You know that dream where you realize you are naked or nearly naked in a public place… where all of a sudden you look down at yourself and you are wearing your pajama top and tiny boxers and you are barefoot walking down a long hallway in a large hotel with no idea why you are there.
Here’s the thing, it happened to me and it wasn’t a dream.
I have epilepsy, with tonic-clonic (grand mal) seizures on awakening. That makes it sound as if I have a seizure every time I wake up, but I don’t. I have had about a total of 30 seizures in the past 26 years.
Now back to me, barefoot, walking along a hotel hall, at six in the morning.
Where am I? Umm a hotel, I think? Yes. What hotel? Where? Why? San Francisco, yes. I gotta get back to the room. But what room number? And where in the hotel am I?
I am walking along the deserted (and starting to feel rather eerie) hallway, and I am having a jamais vu. This hall that I walked down eight hours ago is now completely foreign to me. I just have to find the front desk. But what will I say to them?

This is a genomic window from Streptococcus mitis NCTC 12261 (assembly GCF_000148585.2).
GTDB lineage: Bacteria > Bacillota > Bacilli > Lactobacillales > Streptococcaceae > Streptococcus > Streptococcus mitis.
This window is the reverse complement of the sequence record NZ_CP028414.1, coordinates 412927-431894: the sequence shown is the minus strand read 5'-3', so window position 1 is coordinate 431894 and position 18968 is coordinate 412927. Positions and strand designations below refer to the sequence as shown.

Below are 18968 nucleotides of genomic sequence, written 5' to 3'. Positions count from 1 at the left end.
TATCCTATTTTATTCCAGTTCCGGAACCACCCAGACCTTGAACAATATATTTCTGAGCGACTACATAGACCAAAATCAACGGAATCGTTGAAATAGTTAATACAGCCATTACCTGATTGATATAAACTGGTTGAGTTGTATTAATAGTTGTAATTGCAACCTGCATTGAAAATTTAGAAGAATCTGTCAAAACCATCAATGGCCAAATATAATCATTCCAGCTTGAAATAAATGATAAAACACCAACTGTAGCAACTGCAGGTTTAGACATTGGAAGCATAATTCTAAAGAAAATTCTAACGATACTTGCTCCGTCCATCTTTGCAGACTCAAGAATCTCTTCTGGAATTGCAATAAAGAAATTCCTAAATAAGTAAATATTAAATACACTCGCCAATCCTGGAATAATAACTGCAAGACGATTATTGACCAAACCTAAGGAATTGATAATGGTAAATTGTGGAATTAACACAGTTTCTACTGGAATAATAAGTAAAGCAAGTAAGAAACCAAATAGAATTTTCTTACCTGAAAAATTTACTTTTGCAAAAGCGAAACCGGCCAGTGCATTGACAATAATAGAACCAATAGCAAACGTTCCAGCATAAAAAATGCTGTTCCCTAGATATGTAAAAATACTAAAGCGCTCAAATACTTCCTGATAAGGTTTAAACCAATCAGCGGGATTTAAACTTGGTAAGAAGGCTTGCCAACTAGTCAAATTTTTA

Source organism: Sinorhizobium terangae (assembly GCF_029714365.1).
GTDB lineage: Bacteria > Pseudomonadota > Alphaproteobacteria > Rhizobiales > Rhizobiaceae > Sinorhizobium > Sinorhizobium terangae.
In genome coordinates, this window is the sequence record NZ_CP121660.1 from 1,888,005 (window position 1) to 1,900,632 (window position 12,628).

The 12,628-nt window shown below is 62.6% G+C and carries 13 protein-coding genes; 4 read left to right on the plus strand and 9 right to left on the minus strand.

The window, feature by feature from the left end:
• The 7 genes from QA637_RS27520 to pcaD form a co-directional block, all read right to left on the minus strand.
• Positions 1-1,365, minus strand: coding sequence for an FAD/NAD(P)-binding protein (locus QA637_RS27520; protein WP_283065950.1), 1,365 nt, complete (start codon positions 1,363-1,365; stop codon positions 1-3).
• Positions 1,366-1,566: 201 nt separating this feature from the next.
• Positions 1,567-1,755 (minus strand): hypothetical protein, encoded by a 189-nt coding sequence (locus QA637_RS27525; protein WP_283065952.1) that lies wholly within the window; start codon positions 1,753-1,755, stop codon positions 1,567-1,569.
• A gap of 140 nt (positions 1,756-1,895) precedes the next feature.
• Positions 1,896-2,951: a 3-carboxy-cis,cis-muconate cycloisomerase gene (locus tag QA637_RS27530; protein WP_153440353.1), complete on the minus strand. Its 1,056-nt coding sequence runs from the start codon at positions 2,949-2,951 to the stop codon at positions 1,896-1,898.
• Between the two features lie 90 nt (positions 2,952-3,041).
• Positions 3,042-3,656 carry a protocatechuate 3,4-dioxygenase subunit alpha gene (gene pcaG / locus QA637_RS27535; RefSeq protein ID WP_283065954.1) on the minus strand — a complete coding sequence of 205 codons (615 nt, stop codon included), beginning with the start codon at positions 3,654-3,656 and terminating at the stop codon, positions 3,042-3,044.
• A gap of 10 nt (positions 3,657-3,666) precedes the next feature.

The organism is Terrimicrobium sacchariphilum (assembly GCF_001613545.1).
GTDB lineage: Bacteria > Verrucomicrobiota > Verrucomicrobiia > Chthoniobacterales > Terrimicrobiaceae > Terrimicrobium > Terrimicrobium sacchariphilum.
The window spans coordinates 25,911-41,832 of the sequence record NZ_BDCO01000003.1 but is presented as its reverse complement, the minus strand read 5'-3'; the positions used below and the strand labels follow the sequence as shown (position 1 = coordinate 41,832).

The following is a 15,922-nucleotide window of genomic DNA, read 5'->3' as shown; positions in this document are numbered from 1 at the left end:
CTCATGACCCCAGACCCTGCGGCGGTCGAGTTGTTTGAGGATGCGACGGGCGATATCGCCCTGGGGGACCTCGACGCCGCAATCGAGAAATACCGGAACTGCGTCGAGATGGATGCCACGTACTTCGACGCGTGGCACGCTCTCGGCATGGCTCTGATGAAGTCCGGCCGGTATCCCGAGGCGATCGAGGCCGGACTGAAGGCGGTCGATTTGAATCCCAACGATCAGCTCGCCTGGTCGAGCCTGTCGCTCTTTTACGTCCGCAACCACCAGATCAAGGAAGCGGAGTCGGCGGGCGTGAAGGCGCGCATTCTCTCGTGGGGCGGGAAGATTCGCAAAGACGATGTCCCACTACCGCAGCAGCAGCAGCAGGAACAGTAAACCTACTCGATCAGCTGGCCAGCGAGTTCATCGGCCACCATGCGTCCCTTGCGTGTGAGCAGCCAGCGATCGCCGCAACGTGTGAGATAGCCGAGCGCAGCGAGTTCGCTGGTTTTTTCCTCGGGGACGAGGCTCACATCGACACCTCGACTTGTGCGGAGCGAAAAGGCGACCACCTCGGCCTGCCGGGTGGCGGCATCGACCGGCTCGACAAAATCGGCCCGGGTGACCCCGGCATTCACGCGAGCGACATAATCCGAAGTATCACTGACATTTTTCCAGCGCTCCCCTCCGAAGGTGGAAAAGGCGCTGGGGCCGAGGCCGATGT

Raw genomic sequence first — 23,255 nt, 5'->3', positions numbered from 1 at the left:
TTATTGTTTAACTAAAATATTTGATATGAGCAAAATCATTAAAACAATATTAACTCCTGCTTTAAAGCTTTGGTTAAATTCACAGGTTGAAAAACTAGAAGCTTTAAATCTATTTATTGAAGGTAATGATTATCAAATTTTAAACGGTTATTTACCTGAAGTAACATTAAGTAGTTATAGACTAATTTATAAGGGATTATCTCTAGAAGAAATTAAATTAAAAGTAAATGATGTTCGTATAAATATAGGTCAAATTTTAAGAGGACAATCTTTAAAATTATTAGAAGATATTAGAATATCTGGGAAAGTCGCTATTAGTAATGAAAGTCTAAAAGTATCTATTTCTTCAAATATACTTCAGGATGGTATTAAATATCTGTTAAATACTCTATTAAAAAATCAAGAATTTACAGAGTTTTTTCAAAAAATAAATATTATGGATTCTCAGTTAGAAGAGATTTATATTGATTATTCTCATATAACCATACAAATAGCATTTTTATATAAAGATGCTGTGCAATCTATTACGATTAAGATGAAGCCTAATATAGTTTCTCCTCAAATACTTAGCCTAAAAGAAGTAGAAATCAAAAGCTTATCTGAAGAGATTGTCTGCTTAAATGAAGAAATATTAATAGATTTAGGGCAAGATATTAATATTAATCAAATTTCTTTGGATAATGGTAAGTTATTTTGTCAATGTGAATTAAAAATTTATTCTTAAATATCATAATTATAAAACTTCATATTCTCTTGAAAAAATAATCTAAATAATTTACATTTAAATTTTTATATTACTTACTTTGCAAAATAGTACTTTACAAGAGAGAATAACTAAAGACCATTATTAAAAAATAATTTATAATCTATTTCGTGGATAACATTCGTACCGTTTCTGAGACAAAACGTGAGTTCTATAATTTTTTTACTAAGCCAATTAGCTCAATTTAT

How can one be panicked and absolutely calm at the same time? Endorphins? The sensation of hotel carpet is both good and terribly wrong on my bare feet. I am just starting to feel slightly cold with my legs bare and yet the cool air feels invigorating against my skin.
I think I am heading the right way to the front desk. When I arrive in the lobby I find the lights too bright and the marble floor is cold against my bare feet. I am slightly unsteady on my feet but walk forward towards the front desk. My sense of self is elusive and wavering just out of reach. I remember the room isn’t even in my name. Then in a flash I remember the important details and pure instinct takes over.
I say to the desk attendant, “I forgot my room number. The room is under my friend Joelle’s name but she added me to the reservation. She is in the hospital and was supposed to come back to hotel with us after surgery but she had to stay over night and now her daughter is in the room by herself.”
The clerk says nothing as he looks up the details and just hands me a new key and tells me the room number. I breathe a sigh of relief. My self awareness is back, and with a small amount of dignity, I turn to walk back towards the way I had come. Following some inner compass now guiding me tentatively in the direction of our room.
I must have had a seizure. Again the sheer devastation at the realization that I had another seizure and at the same time the calm acceptance.